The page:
509 F2d 641 International Westminster Bank Limited v. Federal Deposit Insurance Corporation

509 F.2d 641

behalf of themselves and all others similarly
situated, Plaintiffs-Appellants,

Nos. 74--1262, 74--1263.

United States Court of Appeals,
Ninth Circuit.

Jan. 8, 1975.

Richard Murray (argued), of McCutcheon, Doyle, Brown & Enersen, San Francisco, Cal., for plaintiffs-appellants.

Charles A. Legge (argued), of Bronson, Bronson & McKinnon, San Francisco, Cal., Edward Bransilver (argued), of F.D.I.C., Washington, D.C., Stanley A. Doten (argued), of Morrison, Foerster, Holloway, Clinton & Clark, San Francisco, Cal., for defendants-appellees.

Before CARTER, HUFSTEDLER and TRASK, Circuit Judges.



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Appellants in these two consolidated actions seek declaratory and injunctive relief concerning certain transactions undertaken by appellee Federal Deposit Insurance Corporation (FDIC) as receiver of the United States National Bank of San Diego (USNB) and by Crocker National Bank (Crocker), which are asserted to be void as preferences. Jurisdiction is based upon 28 U.S.C. § 1331 (federal question). The district court dismissed appellants' complaint for failure to state a claim upon which relief could be granted and later dismissed the action and entered judgment in favor of appellees.


The plaintiffs as appellants are three London banks which on October 18, 1973, the date of the receivership, held seven commercial letters of credit issued by USNB in the aggregate sum of $25.7 million. In addition to the named plaintiffs, the complaint alleges that they represent a class consisting of all other persons, corporations, associations and other entities (except members of the 'Designated Group') whose claims as creditors of USNB have not been and are not to be assumed by Crocker.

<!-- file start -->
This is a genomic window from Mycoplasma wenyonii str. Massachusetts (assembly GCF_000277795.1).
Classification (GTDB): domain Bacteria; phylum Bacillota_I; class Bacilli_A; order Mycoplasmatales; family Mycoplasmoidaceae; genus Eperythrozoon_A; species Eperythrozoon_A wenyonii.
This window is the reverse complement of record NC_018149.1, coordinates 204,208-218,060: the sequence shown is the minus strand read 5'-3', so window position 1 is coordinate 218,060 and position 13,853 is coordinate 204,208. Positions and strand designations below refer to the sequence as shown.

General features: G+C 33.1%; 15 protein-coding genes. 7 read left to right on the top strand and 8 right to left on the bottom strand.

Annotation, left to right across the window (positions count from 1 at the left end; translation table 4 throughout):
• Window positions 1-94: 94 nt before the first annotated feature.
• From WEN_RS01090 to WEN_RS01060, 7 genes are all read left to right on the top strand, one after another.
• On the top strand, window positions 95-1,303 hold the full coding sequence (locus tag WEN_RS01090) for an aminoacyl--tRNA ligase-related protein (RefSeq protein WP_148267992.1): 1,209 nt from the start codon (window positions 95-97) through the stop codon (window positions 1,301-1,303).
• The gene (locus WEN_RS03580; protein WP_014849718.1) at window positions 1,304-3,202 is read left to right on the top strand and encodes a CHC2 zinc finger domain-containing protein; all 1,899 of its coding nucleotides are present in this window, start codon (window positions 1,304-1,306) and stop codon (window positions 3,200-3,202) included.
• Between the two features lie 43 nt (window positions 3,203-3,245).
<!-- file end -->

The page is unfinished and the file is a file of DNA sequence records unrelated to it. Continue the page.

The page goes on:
On October 18, 1973, the United States Comptroller of the Currency, as overseer of national banks, declared USNB insolvent, ordered it closed and appointed FDIC as its receiver in accordance with 12 U.S.C. § 1821(c). Having anticipated this event, FDIC determined, prior to its occurrence, to attempt to consummate a purchase and assumption transaction by which a successor bank would acquire assets and assume liabilities and continue the operation of the failing bank without interruption. Thus it quietly contacted several banks which might qualify and invited bids for the USNB and its some 63 branches. In the late afternoon of the day of closing, the bid of the Crocker National Bank was accepted. The proposal was submitted to the district judge to whom the liquidation of USNB was assigned and after an ex parte hearing the plan was approved. The main office and 62 branches (all except one in Nassau) opened the following morning as units of Crocker.1


The purchase and assumption agreement under which the transition took place permitted Crocker to acquire the assets and assume the liabilities for a premium of $89.5 million. Excluded from the acquisition and assumption were all of those assets and liabilities associated with a 'Designated Group' consisting of the longtime controlling shareholder of USNB and his associates together with a great many other persons, firms, corporations and entities listed in 'Schedule A' attached to the agreement and otherwise described in the agreement. The assets were excluded because they were thought to be of doubtful and uncertain value and the liabilities were likewise subject to question. FDIC as receiver therefore conveyed to Crocker a selected group of assets and liabilities and $128,780,000 in cash representing the difference between the amount of obligations assumed and the value of the assets transferred less the premium paid by Crocker.